Those that follow me on Facebook and Twitter may have noticed I’ve become rather animated about politics these days. When I started my adventures as Cosmograf, I formed a firm opinion that it was best if musicians simply stayed out of political issues. I watched as some of my contemporaries clearly put their mark in the sand and pinned their party political allegiances to the mast, and I thought they were making a terrible mistake, dividing and alienating a potential audience when, it was all too difficult to get any attention at all for your music.
Someone posted on Facebook yesterday that if you weren’t completely moved by the programme that they had just watched, then ‘unfriend me now’…..I wasn’t moved by it all, so I did unfriend him…..not because I disagreed with him, but in fact because I was intolerant of being told what I should or shouldn’t like.
The invention of the Compact Disc format that we know and love today is dated to around 1980 when Philips and Sony settled on the ‘Red Book’ standard, specifying a 120mm optical disc containing 2 channels of digitally encoded audio, with 16bit values sampled at 44100Hz. The format could store 74min-80mins of music on a single disc which was almost double capacity of a typical long playing record.
I’ve decided to start writing more about audio because I’m endlessly fascinated by the whole thing and it helps me to cement my own knowledge in what I do in producing Cosmograf records and for other artists.
Every day is school day and I kind of think it is a responsibility to have some answers for those people that do see me as having some knowledge and expertise in this area. I’m also interested in the misunderstandings that a lot of people seem to have about audio particularly in the area of playback and the myth and legend that seems to come up when people start banding around file formats, bit depths and sample rates and maybe not understanding what those numbers mean. I don’t want to start a war with audiophiles, as we are very much on the same side in terms of caring about audio quality, but I do think there’s a clear disconnect between what we do in the studio and what people think we do in reference to what they hear on their hi-fi systems.
This week is Mental Health Awareness Week and I think a perfect time to turn your gaze inward at the world within, rather than the one outside.
I’ve been on a journey of self-discovery for a few years now following my own issues with mental health and I’ve learned a lot of things and talked to some amazing people about their views on what makes us all tick.
As many of you know I’m really into metaphors and allegories, it’s always a big feature of my music but I saw this in my other job today and it got me thinking.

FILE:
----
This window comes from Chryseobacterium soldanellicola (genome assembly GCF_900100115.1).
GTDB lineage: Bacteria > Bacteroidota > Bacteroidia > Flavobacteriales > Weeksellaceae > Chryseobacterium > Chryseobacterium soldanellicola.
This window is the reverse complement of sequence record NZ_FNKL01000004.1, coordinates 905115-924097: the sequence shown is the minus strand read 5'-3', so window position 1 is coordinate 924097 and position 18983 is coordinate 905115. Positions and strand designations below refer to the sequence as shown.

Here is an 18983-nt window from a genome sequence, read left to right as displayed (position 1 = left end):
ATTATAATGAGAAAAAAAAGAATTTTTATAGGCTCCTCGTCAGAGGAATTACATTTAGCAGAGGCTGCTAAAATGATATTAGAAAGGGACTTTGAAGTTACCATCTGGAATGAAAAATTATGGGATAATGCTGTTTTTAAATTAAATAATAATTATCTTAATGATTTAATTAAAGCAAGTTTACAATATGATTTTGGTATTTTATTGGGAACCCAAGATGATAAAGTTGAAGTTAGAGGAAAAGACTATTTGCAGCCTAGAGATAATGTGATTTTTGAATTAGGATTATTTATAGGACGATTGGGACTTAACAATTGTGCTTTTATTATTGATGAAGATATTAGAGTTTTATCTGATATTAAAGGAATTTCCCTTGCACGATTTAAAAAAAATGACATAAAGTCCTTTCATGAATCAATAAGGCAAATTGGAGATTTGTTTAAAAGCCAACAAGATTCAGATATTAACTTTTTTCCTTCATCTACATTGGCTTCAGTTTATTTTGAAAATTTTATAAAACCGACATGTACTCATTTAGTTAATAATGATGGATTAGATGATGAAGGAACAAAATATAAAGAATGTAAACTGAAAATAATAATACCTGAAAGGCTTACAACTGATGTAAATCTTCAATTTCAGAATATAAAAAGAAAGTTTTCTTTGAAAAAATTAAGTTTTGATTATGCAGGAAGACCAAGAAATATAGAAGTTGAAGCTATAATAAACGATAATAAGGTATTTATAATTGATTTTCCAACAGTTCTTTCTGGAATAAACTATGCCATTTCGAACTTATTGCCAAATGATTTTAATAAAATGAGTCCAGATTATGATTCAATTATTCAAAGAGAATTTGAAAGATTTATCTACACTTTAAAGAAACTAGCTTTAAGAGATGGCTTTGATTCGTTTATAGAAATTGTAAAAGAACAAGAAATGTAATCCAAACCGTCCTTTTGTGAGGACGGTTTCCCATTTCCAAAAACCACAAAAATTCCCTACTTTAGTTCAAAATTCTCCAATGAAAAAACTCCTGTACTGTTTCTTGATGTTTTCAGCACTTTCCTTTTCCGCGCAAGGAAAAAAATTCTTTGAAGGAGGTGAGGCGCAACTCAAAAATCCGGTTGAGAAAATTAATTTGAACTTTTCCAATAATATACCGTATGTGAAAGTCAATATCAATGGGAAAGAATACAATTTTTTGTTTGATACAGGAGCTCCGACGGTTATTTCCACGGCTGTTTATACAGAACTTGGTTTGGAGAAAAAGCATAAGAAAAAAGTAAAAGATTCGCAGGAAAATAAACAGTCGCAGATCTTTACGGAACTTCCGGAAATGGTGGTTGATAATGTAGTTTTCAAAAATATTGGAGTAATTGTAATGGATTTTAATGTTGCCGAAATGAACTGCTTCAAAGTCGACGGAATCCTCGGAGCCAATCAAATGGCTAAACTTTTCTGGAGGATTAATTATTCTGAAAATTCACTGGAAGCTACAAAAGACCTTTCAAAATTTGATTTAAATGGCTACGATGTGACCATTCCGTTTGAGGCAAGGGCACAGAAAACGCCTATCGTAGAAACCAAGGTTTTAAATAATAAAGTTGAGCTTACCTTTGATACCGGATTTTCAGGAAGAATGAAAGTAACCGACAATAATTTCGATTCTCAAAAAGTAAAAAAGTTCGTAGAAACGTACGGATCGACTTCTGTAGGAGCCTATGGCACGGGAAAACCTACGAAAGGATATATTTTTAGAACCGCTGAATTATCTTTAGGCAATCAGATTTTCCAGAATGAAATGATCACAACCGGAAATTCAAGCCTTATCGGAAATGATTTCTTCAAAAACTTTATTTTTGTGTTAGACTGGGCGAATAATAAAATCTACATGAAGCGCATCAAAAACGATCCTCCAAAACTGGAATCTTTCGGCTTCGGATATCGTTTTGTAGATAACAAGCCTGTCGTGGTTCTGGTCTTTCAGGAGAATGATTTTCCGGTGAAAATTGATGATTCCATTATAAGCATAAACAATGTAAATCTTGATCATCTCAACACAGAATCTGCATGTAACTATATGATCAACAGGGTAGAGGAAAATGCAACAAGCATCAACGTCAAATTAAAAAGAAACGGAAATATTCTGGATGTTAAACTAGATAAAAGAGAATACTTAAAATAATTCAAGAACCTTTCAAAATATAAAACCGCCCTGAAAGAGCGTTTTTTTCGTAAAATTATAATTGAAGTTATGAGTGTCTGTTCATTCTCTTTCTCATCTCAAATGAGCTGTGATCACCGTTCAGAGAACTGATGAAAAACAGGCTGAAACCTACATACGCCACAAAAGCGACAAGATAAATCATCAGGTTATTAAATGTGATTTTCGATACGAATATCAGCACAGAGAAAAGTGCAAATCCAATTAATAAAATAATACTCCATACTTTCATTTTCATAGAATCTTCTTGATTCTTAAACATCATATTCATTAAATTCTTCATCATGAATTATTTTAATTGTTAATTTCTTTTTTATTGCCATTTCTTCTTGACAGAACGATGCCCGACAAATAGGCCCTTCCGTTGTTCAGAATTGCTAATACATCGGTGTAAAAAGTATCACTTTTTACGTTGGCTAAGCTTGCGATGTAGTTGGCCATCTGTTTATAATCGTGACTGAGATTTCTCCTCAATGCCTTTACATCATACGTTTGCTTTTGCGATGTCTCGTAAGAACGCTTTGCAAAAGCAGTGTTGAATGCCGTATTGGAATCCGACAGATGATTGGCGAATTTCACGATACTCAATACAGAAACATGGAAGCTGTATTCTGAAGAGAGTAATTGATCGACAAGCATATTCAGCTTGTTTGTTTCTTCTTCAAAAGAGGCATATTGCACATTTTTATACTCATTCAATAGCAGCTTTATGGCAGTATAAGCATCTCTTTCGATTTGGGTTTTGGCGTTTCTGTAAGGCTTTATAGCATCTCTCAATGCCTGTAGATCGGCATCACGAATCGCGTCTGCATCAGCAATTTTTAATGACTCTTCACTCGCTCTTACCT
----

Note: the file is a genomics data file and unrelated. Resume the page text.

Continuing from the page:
I was dismantling this manual wind Omega watch from the 1960s and spotted that a previous watchmaker had scratched their name and the date under the ratchet wheel (you can just see it in the picture).
Now I’ve seen this kind of thing many times before and it’s common practice to inscribe the inside rear of watch case after a service, but not on the movement itself and especially where it’s been inscribed in such a hidden position. It’s completely obscured from view in every possible way and the only person that will see this is the next watchmaker that services the watch, in this case me. So why on earth would they do this? Well there’s only one reason I can think of and it’s some sort of marking your territory thing, a bit like when my dog has to relieve himself on every single lamp post on his walks. He’s leaving a message completely invisible to humans, to all the other dogs that this is his patch and I’ve been here… But even armed with this insight I’m still baffled…
I’m about to release my next album, a few weeks away now and someone asked me a great question recently which I think deserves a wider audience because I think the answer is relevant to any anyone that has ever presented any artistic endeavour to a wider audience. WARNING. This is a long rambling post so skip to the tl; dr below if you don’t have the time.
Are you nervous before releasing new music? (Thanks to Jean-Maurice Bicard for this great question)
This sounds morbid, but I think a great way to check how your life is going is to imagine yourself at the end of it looking backward to the point you are now…Are you heading in the right direction? And are you going to achieve all the things you wanted to?…Let’s face it there’s nothing you can do about changing anything from now to birth, but you can do a lot to change your life from your current position to death.
I’m interested in the concept of your mind being like a constantly broadcasting TV set. Your thoughts are like a drama playing out in your favourite film or soap opera. You start to feel anxiety as the danger surfaces or the monster appears suddenly from the shadows. You feel warm when your favourite character walks along a beautiful beach with a golden sunset and you feel the icy blast and loneliness when they are trudging through snow, desperately trying to reach some remote and dangerous destination.
I’m not really much of a spiritual person, so it does cause some resistance straight away when many self help solutions for anxiety and depression seem to point toward ‘spiritual healing’.
Rightly or wrongly, being an engineer by background has always forced to me to seek solutions to any problem, from engineering principles. I’ve therefore spent some time considering the notion that the thinking mind is much like any other complex machine, and hoping this might give me an edge in my own therapy with the fundamental principle being that you can’t fix anything until you know how it works…or at least know how it behaves when operated in a certain way.